How many adaptogens exist—is the number finite and fixed, how are they classified?
It is hard to say—there is much less research currently than there should be. There are about eight herbs that are well-researched adaptogens, another ten that are probable adaptogens, and twelve others that are possible adaptogens (too little research to be conclusive). More research would certainly find that many other plants around the world fit the definition of an adaptogen, but have just not been discovered yet. At the same time, there are dozens of herbs that people claim are adaptogens that are not.
Do you think adaptogens are safe for self-diagnosis, or do you need a professional? What about mixing them?
It depends on several factors. As mentioned, adaptogens are nontoxic in normal therapeutic doses. But one size does not fit all. Some adaptogens are stimulating (red ginseng, white Asian ginseng, rhodiola), some are calming (schisandra, ashwagandha, reishi, cordyceps). Some are moistening (American ginseng, codonopsis, shatavari); some are drying (rhodiola, schisandra). If you have dry skin or a dry cough, for instance, the drying adaptogens would be inappropriate for you. Similarly, if you are easily overstimulated, the stimulating adaptogens may cause insomnia or anxiety. Some adaptogens are best for younger, healthy people (eleuthero, rhodiola, holy basil), while others are more appropriate for older, more depleted people (American and Asian ginsengs, cordyceps, shilajit).
The idea is to learn about adaptogens and figure out which one—or which combination—fits you. I wrote my book to help people understand how to use these herbs and the unique “personality” of each.
Note: Adaptogens are not replacements for a healthy lifestyle. Adequate and good quality sleep, a healthy diet, exercise, stress reduction techniques, and healthy lifestyle choices are foundational. Taking adaptogens can help you function better if you have short-term situations when you are not getting enough sleep, or your diet is not what is should be. Using them long-term and continuing to live an unhealthy life just delays the inevitable crash.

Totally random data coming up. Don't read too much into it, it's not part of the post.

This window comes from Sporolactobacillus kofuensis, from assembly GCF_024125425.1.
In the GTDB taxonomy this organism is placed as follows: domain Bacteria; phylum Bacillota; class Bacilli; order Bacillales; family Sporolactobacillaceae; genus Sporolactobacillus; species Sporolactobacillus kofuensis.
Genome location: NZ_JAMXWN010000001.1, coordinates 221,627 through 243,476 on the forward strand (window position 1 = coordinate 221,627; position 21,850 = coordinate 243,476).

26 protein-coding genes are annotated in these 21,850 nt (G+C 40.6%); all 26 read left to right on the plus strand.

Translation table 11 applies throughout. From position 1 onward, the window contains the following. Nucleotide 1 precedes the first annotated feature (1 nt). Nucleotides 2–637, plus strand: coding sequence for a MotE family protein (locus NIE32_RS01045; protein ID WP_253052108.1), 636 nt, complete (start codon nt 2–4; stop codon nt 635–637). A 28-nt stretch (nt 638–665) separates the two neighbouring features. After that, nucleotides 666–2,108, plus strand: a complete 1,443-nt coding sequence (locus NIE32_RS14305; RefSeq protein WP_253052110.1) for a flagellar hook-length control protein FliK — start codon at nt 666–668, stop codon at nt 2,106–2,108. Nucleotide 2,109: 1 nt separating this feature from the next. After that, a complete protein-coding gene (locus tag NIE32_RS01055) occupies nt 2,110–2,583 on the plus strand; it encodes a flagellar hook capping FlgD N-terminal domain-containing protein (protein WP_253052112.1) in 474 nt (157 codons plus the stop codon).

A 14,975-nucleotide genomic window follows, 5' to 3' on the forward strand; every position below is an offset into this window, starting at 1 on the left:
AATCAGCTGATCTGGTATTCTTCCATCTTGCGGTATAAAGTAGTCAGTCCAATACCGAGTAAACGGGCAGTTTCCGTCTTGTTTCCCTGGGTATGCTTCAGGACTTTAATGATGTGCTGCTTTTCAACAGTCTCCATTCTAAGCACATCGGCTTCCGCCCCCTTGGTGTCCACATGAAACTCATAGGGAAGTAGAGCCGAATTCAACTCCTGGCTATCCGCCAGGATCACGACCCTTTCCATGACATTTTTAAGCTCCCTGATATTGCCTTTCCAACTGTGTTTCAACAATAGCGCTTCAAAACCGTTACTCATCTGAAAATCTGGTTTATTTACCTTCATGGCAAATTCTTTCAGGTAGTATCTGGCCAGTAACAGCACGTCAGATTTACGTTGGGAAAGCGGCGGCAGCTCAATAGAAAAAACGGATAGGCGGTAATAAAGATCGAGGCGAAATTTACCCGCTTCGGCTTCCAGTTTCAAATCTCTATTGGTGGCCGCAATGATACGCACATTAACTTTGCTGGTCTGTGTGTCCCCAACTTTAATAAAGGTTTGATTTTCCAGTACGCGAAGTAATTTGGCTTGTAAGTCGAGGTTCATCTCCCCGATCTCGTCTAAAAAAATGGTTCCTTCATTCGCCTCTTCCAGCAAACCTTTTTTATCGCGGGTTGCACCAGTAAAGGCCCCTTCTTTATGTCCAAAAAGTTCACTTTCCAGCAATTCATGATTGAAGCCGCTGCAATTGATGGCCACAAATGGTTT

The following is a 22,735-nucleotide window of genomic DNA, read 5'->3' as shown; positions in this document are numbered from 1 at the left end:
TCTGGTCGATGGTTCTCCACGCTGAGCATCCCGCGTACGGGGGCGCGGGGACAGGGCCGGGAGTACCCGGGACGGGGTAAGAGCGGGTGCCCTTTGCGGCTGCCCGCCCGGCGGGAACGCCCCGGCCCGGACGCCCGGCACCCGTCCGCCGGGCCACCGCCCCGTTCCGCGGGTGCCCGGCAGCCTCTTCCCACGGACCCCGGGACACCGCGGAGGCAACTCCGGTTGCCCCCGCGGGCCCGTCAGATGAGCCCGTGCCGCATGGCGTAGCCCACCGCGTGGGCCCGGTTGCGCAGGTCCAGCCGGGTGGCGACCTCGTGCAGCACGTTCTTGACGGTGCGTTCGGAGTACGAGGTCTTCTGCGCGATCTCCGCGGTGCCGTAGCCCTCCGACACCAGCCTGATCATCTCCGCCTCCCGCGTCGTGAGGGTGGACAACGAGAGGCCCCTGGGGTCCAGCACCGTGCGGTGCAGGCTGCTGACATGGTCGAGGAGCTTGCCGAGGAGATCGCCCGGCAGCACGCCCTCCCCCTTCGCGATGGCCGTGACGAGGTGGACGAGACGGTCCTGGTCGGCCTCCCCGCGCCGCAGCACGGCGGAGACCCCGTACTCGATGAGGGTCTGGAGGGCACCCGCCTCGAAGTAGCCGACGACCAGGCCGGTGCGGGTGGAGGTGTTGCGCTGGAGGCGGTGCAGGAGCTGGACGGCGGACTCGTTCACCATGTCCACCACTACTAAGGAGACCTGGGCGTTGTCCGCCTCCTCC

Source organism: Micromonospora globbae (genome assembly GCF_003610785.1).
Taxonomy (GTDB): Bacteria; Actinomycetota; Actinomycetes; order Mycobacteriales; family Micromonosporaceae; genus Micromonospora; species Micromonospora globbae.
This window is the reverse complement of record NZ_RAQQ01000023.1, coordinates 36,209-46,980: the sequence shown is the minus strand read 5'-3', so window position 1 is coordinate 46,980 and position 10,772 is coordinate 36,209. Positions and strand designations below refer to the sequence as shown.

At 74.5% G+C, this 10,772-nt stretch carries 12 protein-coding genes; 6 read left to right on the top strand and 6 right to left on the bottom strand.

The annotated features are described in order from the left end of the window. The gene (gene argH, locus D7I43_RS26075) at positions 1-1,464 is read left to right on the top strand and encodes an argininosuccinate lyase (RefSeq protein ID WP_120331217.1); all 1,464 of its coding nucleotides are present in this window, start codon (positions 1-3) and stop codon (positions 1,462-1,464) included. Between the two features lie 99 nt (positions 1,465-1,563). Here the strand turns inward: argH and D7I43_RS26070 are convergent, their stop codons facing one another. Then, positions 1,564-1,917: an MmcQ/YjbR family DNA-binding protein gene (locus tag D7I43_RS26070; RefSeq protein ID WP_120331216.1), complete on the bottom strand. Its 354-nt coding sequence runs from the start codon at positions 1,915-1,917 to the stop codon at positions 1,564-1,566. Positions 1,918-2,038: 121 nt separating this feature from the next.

How can you be sure you’re getting good quality herbs?
I would suggest sticking with high quality herb companies, where the principals are actually herbalists—who follow the FDA’s GMPs (good manufacturing practices)—herbs are their business (rather than nutritional supplements), and they have organically grown or consciously wildcrafted herbs.
David Winston is an herbalist and ethnobotanist with forty-seven years of training in Chinese, Native American, and Western herbal traditions. He has been in clinical practice for forty years and is an herbal consultant to physicians, herbalists, and researchers throughout the U.S. and Canada. He is the president of Herbalist & Alchemist, Inc., a manufacturer of herbal products, and the author and co-author of several books, including Adaptogens: Herbs for Strength, Stamina, and Stress Relief.
The views expressed in this article intend to highlight alternative studies and induce conversation. They are the views of the author and do not necessarily represent the views of goop, and are for informational purposes only, even if and to the extent that this article features the advice of physicians and medical practitioners. This article is not, nor is it intended to be, a substitute for professional medical advice, diagnosis, or treatment, and should never be relied upon for specific medical advice.
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